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April 21, 2017

AVN Editors Address UC-Santa Barbara Film Students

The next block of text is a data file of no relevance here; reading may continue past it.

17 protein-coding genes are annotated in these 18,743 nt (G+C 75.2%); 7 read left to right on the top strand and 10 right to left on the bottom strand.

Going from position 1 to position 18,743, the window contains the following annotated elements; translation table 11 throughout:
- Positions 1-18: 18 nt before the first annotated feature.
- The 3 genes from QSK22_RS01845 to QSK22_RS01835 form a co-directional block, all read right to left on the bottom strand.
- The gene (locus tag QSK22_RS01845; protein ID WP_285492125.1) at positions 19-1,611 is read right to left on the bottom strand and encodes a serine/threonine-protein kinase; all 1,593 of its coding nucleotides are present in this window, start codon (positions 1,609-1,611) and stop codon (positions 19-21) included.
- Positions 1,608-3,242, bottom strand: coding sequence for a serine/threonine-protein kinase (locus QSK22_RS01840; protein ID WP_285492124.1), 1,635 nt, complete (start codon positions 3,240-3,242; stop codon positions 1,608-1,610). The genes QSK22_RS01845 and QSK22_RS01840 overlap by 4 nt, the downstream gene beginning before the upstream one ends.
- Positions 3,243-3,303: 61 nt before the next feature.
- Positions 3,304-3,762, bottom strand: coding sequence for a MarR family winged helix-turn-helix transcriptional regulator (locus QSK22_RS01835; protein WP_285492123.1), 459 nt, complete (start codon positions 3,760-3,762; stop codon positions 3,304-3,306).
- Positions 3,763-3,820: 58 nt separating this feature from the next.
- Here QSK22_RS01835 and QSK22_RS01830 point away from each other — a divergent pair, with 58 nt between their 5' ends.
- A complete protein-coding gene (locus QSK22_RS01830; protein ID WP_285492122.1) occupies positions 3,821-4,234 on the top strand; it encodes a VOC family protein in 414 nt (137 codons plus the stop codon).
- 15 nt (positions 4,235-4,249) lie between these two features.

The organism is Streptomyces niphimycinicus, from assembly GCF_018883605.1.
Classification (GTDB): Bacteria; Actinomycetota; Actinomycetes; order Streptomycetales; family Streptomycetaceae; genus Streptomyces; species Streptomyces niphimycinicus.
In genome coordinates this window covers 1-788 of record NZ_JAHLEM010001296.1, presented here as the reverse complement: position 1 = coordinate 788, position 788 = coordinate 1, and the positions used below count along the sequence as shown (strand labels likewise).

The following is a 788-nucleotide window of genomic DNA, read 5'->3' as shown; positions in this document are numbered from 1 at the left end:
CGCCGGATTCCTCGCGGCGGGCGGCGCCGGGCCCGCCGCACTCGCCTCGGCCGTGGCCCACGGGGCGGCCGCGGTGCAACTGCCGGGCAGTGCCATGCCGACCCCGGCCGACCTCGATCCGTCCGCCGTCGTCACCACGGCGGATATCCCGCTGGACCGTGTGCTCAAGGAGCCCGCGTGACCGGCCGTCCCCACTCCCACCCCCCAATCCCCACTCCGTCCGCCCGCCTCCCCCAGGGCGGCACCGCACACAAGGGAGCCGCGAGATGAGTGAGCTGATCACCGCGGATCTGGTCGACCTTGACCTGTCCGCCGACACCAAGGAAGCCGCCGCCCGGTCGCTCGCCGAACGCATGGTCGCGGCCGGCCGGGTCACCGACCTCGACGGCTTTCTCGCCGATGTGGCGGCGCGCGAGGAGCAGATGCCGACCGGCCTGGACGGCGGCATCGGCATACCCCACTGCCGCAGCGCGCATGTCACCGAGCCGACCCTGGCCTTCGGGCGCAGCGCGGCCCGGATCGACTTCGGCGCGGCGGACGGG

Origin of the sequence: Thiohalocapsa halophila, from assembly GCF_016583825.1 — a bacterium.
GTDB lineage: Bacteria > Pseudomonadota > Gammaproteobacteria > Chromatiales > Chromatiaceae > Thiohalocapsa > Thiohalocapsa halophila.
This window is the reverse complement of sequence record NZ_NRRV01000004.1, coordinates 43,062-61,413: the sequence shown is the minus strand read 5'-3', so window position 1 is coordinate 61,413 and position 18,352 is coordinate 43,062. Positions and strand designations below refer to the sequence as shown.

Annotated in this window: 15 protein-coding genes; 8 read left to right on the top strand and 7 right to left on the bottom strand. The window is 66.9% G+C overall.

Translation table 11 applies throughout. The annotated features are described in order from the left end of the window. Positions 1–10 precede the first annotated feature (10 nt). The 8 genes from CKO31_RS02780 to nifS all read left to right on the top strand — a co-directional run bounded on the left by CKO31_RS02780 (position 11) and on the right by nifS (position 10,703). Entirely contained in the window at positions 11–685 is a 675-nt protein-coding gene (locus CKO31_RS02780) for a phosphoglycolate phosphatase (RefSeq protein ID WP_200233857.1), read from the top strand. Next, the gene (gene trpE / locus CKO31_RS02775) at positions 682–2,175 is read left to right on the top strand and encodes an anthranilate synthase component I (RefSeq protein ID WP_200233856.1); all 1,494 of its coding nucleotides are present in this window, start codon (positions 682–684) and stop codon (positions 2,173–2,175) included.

SANTA BARBARA, Calif.—Late last week, AVN Senior Editors Peter Warren and Mark Kernes were invited to address the students in Dr. Constance Penley's class on "Pornographic Film," a course the professor has been offering for the past ten years. The event took place at UC-Santa Barbara's Pollock Theater, and was attended by approximately 50 students, three of whom acted as moderators for the event, devoting more than 90 minutes questioning the editors about many aspects of the adult video industry. The moderators began by asking how the editors had come to work for AVN, with Kernes recounting how he had met AVN founder Paul Fishbein in 1983 when Fishbein was a manager at a Philadelphia, Pa., video store, having just begun publishing AVN, and Fishbein offered Kernes a job writing reviews. Warren noted that when he was in college, he had founded his own porn club at his fraternity, and moved to Los Angeles in 2001 with the intention to become a screenwriter, but he turned to writing mainstream movie reviews instead, then contacted AVN (which he said he'd "read religiously" while working at a video store) for a job, joining the company in 2003. Warren went on to state that he chronicled telling his parents about his work in the adult industry as part of a documentary he made titled Jews at Sea. Asked about the evolution of the adult industry as reflected in AVN, Kernes recounted how when the magazine began, adult movies were just beginning to be shot on video, and there was a divide between movies with storylines and "wall-to-wall" productions, with amateur slowly gaining favor among video watchers, and mentioning AVN's introduction into the industry of the "gonzo" genre, named for Hunter S. Thompson's writing style, for various productions that didn't fit neatly into other categories. He also mentioned the changeover from videotapes to DVDs, and the massive growth of online porn. He also discussed his views on VR porn, and predicted that it would soon become a major genre—a view Warren thought was too optimistic, saying "The jury's still out on it." Asked whether porn has become mediocre over the years, Warren noted that "the stuff that is massively successful now is very high quality," lauding the work of Greg Lansky and Axel Braun, and opining that visually speaking, it is "every bit as high quality as you'd see in mainstream." In response to a follow-up question, Warren compared AVN favorably to such mainstream publications as The Hollywood Reporter and Variety. Kernes added that AVN not only covers the industry itself, but society's reactions to it. The students also wanted to know how AVN distinguishes its award show from the Oscars, and Warren noted that the AVN Awards have a lot fewer voters, but more award categories, even if the awards for categories like "Best Sex Scene" are almost purely opinion-based, and that nominees are chosen by reviewers, though production companies can suggest some as well. Kernes added that porn performers have more acting chops than many give them credit for. The discussion turned briefly to the recent charges that porn is racist in nature, with Warren explaining that AVN treats all performers equally, while noting that there are fewer performers of color than there are white performers. One of the moderators asked about last year's fight against Proposition 60, and Kernes gave a brief overview of the war that's been waged against the industry since 2009 by AIDS Healthcare Foundation and its president, Michael Weinstein, with its culmination being the Prop 60 loss. That led to a discussion of what will likely happen to the adult industry under the Trump administration, with both Warren and Kernes voicing pessimism, though Warren felt the threat was not imminent. Kernes also related a little bit of the history of porn prosecution, noting that there were no laws against obscene material until 1820, and that censorship of sexual materials really didn't flower until the 1873 Comstock Act. He also gave a short history of the Free Speech Coalition, noting its successful battles over several adult legal issues, and the ongoing court fight over the federal recordkeeping and labeling law, known as "2257." In response to a question from Dr. Penley, Warren gave an overview of the Adult Performer Advocacy Committee (APAC), noting that it is the first successful performer organization in the industry's history, and enjoys widespread support from both performers and studios. The students also wanted to know how the industry was dealing with sexual assault, referring to the recent allegations made by Nikki Benz and Stoya. Warren gave a little background regarding Benz's charges against MindGeek and director Tony T., and while he didn't feel he could comment on the allegations made against James Deen by Stoya and others, he noted that in the overwhelming majority of productions, if a performer is uncomfortable with what's happening, they can call a halt to it. The final questions were about life at AVN: What the editors' fellow employees were like, and what the editors' daily duties were, with Warren talking about how his job involves much more than simply reviewing movies, and Kernes noting that he spends a fair amount of time looking for legal issues that affect the industry to write about. The Q&A lasted for more than an hour and a half, and from their reactions, it appeared that the students felt it was time well spent, with both Warren and Kernes stating that they felt it went well, and that they had enjoyed the lively interchange. Pictured, l-r: UC-Santa Barbara Performing Arts Collection Curator David Seubert, Peter Warren and Dr. Constance Penley.

 
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